Why does the irie island of Jamaica, with a population of just two million, dominate the world of sprinting? Locals try to give us the answer:
“Despite the laid-back reputation, the Jamaican ethic is to work hard every single day. It’s a poor country, and the only way out of poverty is work. They want to emulate athletes – not just for the glory, but to make better lives for themselves because, for many, sport is their only route out.
Everyone, from Asafa Powell to the 14-year-old school athlete, gives their all, and the whole focus is on sprinting. You’ll hear kids talking about wanting to run a ‘bill’ – shortened from a ‘hundred-dollar bill’, meaning the 100m.
The island is obsessed with running fast.”
– Ricky Simms, Bolt’s agent, and director of Pace Sports Management, which handles nine Jamaican sprinters
“We have created a culture of success over many years. The Champs (an annual island-wide schools championship) is an example. It gets massive TV and radio coverage, and public funding. Some of the money is used to train coaches, and many of our high-school coaches could train elites internationally but they choose to stay and bring the young ones through. The talent pool benefits from that expertise.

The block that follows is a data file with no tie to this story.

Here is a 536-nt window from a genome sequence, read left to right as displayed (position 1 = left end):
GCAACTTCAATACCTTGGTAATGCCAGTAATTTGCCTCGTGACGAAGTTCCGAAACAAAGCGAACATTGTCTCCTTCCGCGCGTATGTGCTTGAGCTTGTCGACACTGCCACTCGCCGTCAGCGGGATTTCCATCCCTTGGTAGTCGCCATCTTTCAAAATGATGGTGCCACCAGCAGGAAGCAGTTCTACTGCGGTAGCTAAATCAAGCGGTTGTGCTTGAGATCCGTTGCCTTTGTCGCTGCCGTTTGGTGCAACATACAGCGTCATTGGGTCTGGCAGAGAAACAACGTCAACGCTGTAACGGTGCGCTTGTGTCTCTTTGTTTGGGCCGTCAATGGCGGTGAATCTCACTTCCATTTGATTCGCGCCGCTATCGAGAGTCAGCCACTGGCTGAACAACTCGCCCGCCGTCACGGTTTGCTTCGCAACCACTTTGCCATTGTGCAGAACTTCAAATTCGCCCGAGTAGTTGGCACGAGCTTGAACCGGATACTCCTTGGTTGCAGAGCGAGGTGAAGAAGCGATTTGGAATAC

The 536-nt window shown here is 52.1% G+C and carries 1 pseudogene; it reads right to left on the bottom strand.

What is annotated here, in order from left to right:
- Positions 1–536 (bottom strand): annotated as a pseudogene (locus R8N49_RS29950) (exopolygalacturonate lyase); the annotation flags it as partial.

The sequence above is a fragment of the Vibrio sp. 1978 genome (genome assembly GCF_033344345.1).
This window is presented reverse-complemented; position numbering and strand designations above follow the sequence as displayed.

For example, Bolt’s coach Glen Mills also coaches youngsters. When our coaching wasn’t so good, athletes went abroad to train and ended up representing other countries. Just a few examples are Donovan Bailey (Canada), Sanya Richards (USA), Linford Christie (GB) and Ben Johnson (Canada).”
– Albert ‘Frano’ Francis, key figure in Jamaican athletics, described by a Jamaican Amateur Athletics Association (JAAA) official as ‘part wise man, part historian, part visionary, part Rasta, part runner’
“Jamaican kids learn early to cope with pressure. Each weekend there are up to 300 school athletics meetings up and down the country with as many as 1 000 100m heats being run. Plus, the Champs is so big that when it gets to finals day these youngsters run in front of 30 000 spectators and the international media.”
– Grace Jackson, vice president of the JAAA. A former sprinter, Jackson won silver in the 200m at the 1988 Seoul Olympics